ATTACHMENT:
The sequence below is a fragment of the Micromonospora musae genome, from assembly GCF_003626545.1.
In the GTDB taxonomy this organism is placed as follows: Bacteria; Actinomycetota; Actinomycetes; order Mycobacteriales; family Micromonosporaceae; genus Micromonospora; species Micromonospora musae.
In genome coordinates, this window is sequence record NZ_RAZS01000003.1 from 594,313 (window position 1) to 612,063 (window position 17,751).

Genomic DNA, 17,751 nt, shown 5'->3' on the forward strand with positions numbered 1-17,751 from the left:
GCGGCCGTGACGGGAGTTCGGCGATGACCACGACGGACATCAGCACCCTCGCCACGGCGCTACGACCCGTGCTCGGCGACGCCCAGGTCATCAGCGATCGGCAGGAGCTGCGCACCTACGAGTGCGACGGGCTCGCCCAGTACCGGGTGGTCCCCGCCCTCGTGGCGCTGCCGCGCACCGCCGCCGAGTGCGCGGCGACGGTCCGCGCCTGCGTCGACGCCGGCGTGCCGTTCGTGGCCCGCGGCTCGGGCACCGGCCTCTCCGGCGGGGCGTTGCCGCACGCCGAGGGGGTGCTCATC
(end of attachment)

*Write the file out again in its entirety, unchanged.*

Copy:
The sequence below is a fragment of the Micromonospora musae genome, from assembly GCF_003626545.1.
In the GTDB taxonomy this organism is placed as follows: Bacteria; Actinomycetota; Actinomycetes; order Mycobacteriales; family Micromonosporaceae; genus Micromonospora; species Micromonospora musae.
In genome coordinates, this window is sequence record NZ_RAZS01000003.1 from 594,313 (window position 1) to 612,063 (window position 17,751).

Genomic DNA, 17,751 nt, shown 5'->3' on the forward strand with positions numbered 1-17,751 from the left:
GCGGCCGTGACGGGAGTTCGGCGATGACCACGACGGACATCAGCACCCTCGCCACGGCGCTACGACCCGTGCTCGGCGACGCCCAGGTCATCAGCGATCGGCAGGAGCTGCGCACCTACGAGTGCGACGGGCTCGCCCAGTACCGGGTGGTCCCCGCCCTCGTGGCGCTGCCGCGCACCGCCGCCGAGTGCGCGGCGACGGTCCGCGCCTGCGTCGACGCCGGCGTGCCGTTCGTGGCCCGCGGCTCGGGCACCGGCCTCTCCGGCGGGGCGTTGCCGCACGCCGAGGGGGTGCTCATC